Another interesting aspect is the influence of type I and type II errors and the proposed method on the reconstruction of individual nodes and not just the correct distribution. This is particularly relevant for nodes that have a degree much higher than average, so-called hubs.

In the Scale-Free example, Fig. 3, the detected distribution appears to be smoother than the original, implying that a hub might have been converted to a non-hub. Analysing this in more detail, there is convincing evidence that this is not the case - hubs are correctly identified as hubs.

Consider a node that has degree in that has nodes. Due to type I and type II errors, this node in has degree

, a random variable with distribution shown in Eq. (

3). Taking realisations of this random variable, and inverting the process using Eq. (9), allows us to compare individual degrees for a given node of the true network with the reconstructed one. We consider a network with nodes, a node with degree , probabilities of type I and type II errors of and , respectively, and we simulate realisations of the random variable described above. Figure 6 shows the reconstruction of the degree of using these realisations. The result does not only show an improvement from the detected degrees , but also illustrates the high accuracy of the reconstruction method.

Figure 7 shows the reconstruction of various degrees, i.e., from to in steps of , using the same parameters , , , and realisations each. This again demonstrates that our method reliable reconstructs the correct degree for this individual node. Further simulations, not presented here, varying and between and , show qualitatively the same results. In every case, the reconstruction is very robust, and this suggests that it is extremely unlikely that a hub is reconstructed as a non-hub. Moreover, the reconstruction works correctly not only on the general distribution, but also when it is applied to single nodes.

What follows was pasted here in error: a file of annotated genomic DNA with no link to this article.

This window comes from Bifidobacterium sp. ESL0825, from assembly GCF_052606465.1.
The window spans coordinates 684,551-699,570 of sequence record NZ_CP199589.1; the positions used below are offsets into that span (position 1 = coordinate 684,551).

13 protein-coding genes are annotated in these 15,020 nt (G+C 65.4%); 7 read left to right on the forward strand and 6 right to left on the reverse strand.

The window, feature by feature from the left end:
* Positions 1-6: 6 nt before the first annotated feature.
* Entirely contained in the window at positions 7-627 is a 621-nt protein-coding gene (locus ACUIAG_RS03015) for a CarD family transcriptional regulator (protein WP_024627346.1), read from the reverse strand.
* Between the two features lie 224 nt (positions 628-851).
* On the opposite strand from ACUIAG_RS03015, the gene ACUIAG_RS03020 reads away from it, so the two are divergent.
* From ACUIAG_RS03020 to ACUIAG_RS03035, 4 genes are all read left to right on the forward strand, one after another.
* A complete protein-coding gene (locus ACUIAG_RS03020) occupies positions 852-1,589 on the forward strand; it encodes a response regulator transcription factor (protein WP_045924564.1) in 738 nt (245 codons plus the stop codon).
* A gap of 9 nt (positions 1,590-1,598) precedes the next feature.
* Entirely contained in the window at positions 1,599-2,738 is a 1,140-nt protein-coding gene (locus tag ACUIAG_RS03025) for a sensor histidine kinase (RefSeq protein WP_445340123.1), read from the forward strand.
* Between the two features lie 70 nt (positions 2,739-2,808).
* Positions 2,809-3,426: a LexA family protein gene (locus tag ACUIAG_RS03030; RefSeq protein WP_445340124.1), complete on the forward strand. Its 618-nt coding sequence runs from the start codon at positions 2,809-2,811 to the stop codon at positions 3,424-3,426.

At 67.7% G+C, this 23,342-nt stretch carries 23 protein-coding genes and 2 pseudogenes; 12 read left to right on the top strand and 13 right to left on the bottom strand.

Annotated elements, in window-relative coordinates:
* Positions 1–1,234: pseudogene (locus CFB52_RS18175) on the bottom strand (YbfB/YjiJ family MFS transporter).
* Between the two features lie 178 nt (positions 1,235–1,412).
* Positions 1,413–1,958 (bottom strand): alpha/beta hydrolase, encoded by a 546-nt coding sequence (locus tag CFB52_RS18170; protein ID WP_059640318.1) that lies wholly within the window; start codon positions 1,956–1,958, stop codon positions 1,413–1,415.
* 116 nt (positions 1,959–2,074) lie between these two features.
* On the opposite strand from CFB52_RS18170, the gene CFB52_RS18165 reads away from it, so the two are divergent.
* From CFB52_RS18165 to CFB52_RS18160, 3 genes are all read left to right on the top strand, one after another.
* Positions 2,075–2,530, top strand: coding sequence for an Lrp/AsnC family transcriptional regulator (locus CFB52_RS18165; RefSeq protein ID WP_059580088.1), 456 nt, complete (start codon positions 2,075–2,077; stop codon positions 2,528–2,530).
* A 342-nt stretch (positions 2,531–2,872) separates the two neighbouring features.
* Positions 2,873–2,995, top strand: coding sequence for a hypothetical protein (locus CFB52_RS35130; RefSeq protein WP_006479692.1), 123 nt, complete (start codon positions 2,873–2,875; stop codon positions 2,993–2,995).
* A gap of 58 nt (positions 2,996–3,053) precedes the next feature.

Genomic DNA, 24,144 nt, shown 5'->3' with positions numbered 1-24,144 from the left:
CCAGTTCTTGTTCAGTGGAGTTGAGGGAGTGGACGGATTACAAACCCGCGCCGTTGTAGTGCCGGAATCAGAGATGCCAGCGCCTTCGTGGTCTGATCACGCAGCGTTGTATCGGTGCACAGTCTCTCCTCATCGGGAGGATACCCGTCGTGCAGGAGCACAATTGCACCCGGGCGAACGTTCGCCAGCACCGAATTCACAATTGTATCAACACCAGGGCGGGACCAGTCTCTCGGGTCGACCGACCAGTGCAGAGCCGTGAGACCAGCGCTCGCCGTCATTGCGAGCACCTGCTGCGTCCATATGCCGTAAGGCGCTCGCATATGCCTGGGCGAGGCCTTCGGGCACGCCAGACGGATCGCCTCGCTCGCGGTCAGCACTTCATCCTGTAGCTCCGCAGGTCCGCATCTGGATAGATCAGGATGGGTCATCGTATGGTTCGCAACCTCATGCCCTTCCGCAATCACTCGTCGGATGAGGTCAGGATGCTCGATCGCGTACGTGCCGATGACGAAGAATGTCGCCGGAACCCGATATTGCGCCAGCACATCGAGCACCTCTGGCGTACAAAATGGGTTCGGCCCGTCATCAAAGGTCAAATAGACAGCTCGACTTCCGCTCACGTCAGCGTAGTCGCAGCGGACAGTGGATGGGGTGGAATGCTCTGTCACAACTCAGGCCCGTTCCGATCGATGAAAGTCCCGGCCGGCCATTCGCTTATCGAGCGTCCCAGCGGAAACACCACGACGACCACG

### iii.1 Robustness of reconstruction

As stated above, our reconstruction method assumes the probabilities of type I and type II errors to be known a priori. While the type I error is controlled by statistical methods, the type II error must be inferred or reasonable assumptions from simulations, or prior studies, about the type II error must be available. To show the impact of violations of this and thereby the robustness of our method, we analyse the performance of the reconstruction when perturbations on and are introduced.

Figures 8-11 demonstrate the robustness of our approach for various examples. Figures 8-9 are used to show robustness with respect to , while Figs. 10-11 show the robustness with respect to . The perturbations are quantified in percentage using the parameter , e.g. the perturbations of are expressed by . Note that, since , the conditions for the perturbations are ; namely, if we call the perturbed , then we have

 0≤βp≤10≤β+δβ≤1−1≤δ≤1/β−1. (10)

Negative values for represent underestimated values for and positive overestimated values for . The same argument is used for the perturbation of .

Figure 8 shows the reconstruction of a Scale-Free network with nodes for the true value of , and also for various values of deviating up to from the true value, i.e., . The cut-off for the truncated singular value decomposition method is and the probability of type I error is , assuming to control the family-wise error rate at this value, i.e., the probability of making at least one type I error; it is beyond the scope of this manuscript to discuss cases in which the technique selected to reconstruct the network violates this assumption - we will however estimate the results for different deviations from the true used to generate the plots to investigate its robustness. Figure 8 shows that our approach is robust to rather large perturbations of , in both negative and positive directions. Up to , the bias of the reconstruction is negligible; only if or more deviates the reconstruction significantly from the true one, although it still performs better than the naïve approach of trusting the identified network structure.